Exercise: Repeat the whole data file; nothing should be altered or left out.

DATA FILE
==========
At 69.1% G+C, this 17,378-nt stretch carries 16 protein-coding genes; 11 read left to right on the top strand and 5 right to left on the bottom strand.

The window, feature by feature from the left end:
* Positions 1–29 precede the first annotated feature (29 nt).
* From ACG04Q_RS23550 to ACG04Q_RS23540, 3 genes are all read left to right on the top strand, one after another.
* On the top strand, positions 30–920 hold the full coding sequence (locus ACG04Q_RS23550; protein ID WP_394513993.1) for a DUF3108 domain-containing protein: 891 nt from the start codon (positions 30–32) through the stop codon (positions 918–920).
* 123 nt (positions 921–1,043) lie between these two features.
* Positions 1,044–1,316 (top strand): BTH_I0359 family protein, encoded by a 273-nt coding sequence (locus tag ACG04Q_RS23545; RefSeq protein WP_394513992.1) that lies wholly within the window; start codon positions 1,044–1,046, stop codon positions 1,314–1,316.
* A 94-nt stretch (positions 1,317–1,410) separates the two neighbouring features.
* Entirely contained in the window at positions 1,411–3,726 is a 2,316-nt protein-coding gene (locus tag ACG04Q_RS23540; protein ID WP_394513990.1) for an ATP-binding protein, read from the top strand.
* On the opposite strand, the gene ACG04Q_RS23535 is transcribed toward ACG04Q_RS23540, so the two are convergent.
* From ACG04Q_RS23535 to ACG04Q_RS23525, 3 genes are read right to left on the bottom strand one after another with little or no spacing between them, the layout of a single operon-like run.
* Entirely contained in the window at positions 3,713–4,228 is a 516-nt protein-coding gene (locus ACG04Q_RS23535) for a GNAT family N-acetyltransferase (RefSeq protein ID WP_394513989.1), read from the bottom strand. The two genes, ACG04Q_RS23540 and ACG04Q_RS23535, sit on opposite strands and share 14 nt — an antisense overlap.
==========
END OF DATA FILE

At 69.1% G+C, this 17,378-nt stretch carries 16 protein-coding genes; 11 read left to right on the top strand and 5 right to left on the bottom strand.

The window, feature by feature from the left end:
* Positions 1–29 precede the first annotated feature (29 nt).
* From ACG04Q_RS23550 to ACG04Q_RS23540, 3 genes are all read left to right on the top strand, one after another.
* On the top strand, positions 30–920 hold the full coding sequence (locus ACG04Q_RS23550; protein ID WP_394513993.1) for a DUF3108 domain-containing protein: 891 nt from the start codon (positions 30–32) through the stop codon (positions 918–920).
* 123 nt (positions 921–1,043) lie between these two features.
* Positions 1,044–1,316 (top strand): BTH_I0359 family protein, encoded by a 273-nt coding sequence (locus tag ACG04Q_RS23545; RefSeq protein WP_394513992.1) that lies wholly within the window; start codon positions 1,044–1,046, stop codon positions 1,314–1,316.
* A 94-nt stretch (positions 1,317–1,410) separates the two neighbouring features.
* Entirely contained in the window at positions 1,411–3,726 is a 2,316-nt protein-coding gene (locus tag ACG04Q_RS23540; protein ID WP_394513990.1) for an ATP-binding protein, read from the top strand.
* On the opposite strand, the gene ACG04Q_RS23535 is transcribed toward ACG04Q_RS23540, so the two are convergent.
* From ACG04Q_RS23535 to ACG04Q_RS23525, 3 genes are read right to left on the bottom strand one after another with little or no spacing between them, the layout of a single operon-like run.
* Entirely contained in the window at positions 3,713–4,228 is a 516-nt protein-coding gene (locus ACG04Q_RS23535) for a GNAT family N-acetyltransferase (RefSeq protein ID WP_394513989.1), read from the bottom strand. The two genes, ACG04Q_RS23540 and ACG04Q_RS23535, sit on opposite strands and share 14 nt — an antisense overlap.